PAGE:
Figure 11 plots the magnitude of the task main effects and the interaction directly as a function of the azimuth along the 5 HMs. A 2-way repeated measure ANOVA with azimuth and meridian as factors yielded significant main effects and interaction (see legend). Clearly, the first 3 HMs are activated during speed tasks, whereas HM4 and HM5 show opposite behaviors (Fig. 11A). The speed effect was significant only on HM1, in agreement with Figure 8 (this same map displayed at a lower threshold in supplementary Fig. S5), and it reaches its maximum between 2° and 4° azimuth, roughly corresponding to the target position at the reaction time of the manual response. The plot of the interaction (Fig. 11B) confirms that it reached significance only on HM2 at 1° and 2° azimuth. Post hoc testing (HSD Tukey) confirmed that on HM2 1° and 2° azimuths differ from 4°, 5°, and 6° (P < 0.001). On the other hand, at 2° azimuth, HM2 differed from all the other 4 meridians (P < 0.001). Comparison of flat maps in supplementary Figure S5 and Figure 7B confirms that the interaction effect occurred at a slightly smaller azimuth than the main effect of speed, as suggested by the plots along the HMs.
These results clearly demonstrate that the interaction between oculomotor and perceptual factors occurs only on the HM between dorsal V2 and V3 at an azimuth of 1–2°. This azimuth is never reached by the target image (Fig. 4), and eye speeds were very similar in the 2 pursuit tasks (Fig. 3C). Thus, this activation must reflect an extraretinal speed signal active during pursuit and speed discrimination. An azimuth of 1–2° corresponds roughly to the position that the target would have reached at the reaction time of the speed judgment if it were moving over the retina. Notice that the many substantial differences between pursuit and fixation task suggest that additional extraretinal signals may operate during pursuit in the early areas. Indeed, this differential activity is unlikely to reflect the visual differences because the visual activity evoked by the small targets was relatively restricted.
Our results show that during pursuit, a precise extraretinal speed signal is injected at 2° azimuth on the HM representation separating dorsal V2–3. Findings indicate that speed discrimination involves early V1–V3, with some division of labor. V1 and ventral V2–3 contribute to speed discrimination during fixation, in agreement with our earlier study (Sunaert et al. 2000), whereas dorsal V2–3, the recipients of the extraretinal speed signal, contribute during pursuit. Finally, additional extraretinal signals might reach early visual areas.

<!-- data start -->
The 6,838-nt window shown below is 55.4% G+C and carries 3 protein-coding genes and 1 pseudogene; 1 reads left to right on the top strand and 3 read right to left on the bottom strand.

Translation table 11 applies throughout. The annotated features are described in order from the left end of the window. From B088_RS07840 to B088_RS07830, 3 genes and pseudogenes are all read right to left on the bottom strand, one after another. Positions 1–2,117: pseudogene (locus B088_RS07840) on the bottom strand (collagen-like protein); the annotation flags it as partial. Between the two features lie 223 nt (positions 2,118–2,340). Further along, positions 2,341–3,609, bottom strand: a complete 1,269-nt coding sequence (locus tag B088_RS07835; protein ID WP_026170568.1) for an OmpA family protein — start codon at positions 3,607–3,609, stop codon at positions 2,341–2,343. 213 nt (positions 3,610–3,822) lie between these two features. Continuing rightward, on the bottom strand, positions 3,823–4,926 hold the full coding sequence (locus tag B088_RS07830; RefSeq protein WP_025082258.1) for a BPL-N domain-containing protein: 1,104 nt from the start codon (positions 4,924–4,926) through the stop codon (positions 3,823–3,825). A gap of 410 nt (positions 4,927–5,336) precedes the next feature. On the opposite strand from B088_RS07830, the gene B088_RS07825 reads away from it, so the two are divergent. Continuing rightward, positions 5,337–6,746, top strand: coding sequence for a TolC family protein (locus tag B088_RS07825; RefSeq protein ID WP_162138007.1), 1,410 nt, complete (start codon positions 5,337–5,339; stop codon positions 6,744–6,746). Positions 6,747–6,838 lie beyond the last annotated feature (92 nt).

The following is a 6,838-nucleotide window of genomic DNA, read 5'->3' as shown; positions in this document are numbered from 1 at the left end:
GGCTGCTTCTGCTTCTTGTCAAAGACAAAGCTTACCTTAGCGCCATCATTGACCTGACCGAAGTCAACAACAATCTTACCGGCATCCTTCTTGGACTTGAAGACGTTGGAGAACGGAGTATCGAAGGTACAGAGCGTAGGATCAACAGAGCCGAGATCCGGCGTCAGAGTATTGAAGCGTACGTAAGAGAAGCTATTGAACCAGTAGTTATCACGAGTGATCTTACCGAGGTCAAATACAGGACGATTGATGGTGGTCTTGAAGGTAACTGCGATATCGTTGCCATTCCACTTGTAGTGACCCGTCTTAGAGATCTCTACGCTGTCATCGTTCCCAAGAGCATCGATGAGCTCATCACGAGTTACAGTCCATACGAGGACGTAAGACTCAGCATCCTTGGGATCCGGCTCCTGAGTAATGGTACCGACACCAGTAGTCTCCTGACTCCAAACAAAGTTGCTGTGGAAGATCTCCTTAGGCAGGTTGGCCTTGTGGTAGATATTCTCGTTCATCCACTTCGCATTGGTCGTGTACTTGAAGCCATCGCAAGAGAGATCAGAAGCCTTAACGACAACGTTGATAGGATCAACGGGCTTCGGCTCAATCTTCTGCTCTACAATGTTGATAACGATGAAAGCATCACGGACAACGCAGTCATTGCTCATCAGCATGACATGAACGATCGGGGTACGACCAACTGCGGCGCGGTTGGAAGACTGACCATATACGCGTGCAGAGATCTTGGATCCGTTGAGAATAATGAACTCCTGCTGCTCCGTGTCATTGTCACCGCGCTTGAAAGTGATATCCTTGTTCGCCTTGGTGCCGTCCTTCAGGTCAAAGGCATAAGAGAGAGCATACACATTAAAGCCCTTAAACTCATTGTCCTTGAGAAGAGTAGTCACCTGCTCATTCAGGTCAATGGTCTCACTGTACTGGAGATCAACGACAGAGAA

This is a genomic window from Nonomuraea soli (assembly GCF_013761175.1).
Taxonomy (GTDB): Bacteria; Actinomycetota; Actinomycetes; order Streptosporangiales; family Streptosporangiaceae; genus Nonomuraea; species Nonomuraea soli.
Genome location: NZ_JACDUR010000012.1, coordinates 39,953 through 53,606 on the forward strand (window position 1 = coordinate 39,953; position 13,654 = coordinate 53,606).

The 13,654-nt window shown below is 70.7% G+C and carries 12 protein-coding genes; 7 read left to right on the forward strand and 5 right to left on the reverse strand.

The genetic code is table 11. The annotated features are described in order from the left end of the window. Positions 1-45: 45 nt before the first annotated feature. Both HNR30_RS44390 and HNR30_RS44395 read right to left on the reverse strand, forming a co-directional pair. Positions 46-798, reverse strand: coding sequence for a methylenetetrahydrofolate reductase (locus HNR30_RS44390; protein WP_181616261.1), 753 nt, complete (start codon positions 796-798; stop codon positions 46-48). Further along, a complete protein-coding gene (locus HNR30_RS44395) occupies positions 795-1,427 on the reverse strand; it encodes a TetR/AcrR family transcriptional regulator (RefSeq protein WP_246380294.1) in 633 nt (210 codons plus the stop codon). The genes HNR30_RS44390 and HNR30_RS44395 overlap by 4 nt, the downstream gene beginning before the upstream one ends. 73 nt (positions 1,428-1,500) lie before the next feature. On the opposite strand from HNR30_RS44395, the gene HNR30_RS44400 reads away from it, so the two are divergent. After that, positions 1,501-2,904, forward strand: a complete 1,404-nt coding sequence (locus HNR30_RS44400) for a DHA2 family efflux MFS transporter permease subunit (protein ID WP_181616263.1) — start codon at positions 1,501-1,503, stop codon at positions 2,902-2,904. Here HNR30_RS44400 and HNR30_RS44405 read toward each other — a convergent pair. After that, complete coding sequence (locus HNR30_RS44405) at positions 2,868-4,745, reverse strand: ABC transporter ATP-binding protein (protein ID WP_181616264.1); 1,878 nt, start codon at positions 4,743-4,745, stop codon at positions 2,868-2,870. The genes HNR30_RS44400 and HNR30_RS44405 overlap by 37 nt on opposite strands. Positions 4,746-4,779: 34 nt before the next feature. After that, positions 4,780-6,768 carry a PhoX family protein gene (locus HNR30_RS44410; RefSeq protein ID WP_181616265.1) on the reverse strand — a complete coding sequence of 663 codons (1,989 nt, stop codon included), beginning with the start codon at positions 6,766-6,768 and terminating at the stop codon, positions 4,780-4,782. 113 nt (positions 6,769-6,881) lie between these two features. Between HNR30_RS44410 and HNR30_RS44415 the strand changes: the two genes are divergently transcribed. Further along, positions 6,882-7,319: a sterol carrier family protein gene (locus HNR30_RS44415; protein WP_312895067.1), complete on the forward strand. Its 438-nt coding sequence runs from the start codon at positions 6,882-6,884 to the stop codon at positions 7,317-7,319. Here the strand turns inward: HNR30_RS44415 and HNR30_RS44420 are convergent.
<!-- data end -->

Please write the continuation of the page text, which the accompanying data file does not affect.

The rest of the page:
Interaction between Oculomotor and Perceptual Factors in Dorsal V2–V3
The interaction site on the HM separating dorsal V2 and V3 must represent an extraretinal signal. Indeed, the azimuth of the site exceeds the distance that the target image travels on the retina during pursuit, thus excluding a retinal origin for this activation. This extraretinal speed signal is quite precise as subjects were able to discriminate equally small speed differences during pursuit as during fixation. The azimuth corresponds to the position the moving target would have reached if it were moving over the retina. We propose that this is how the visual system solves the conundrum of localizing a target in retinotopic space that moves in space but whose image is largely immobile on the retina. This solution applies because the HMs between dorsal and ventral V2–3 represent the same region of the visual field twice. They may divide the task between them: one HM representation, in ventral V2–3, carries signals reflecting what occurs on the retina and hence is used during fixation and the other in dorsal V2–3 is used to localize activity that reinterprets retinal signals by including extraretinal signals. In the monkey, V3 neurons exhibit filling-in (De Weerd et al. 1995). When a stimulus with a gap is shown for some time, it fills in perceptually and V3 neurons with their RFs lying inside the gap soon become active, following a time course similar to the perception. This indicates that V3 neurons are capable of reinterpreting local retinal signals and provide signals that do not simply correspond to the retinal stimulation.
Two Visuomotor Pathways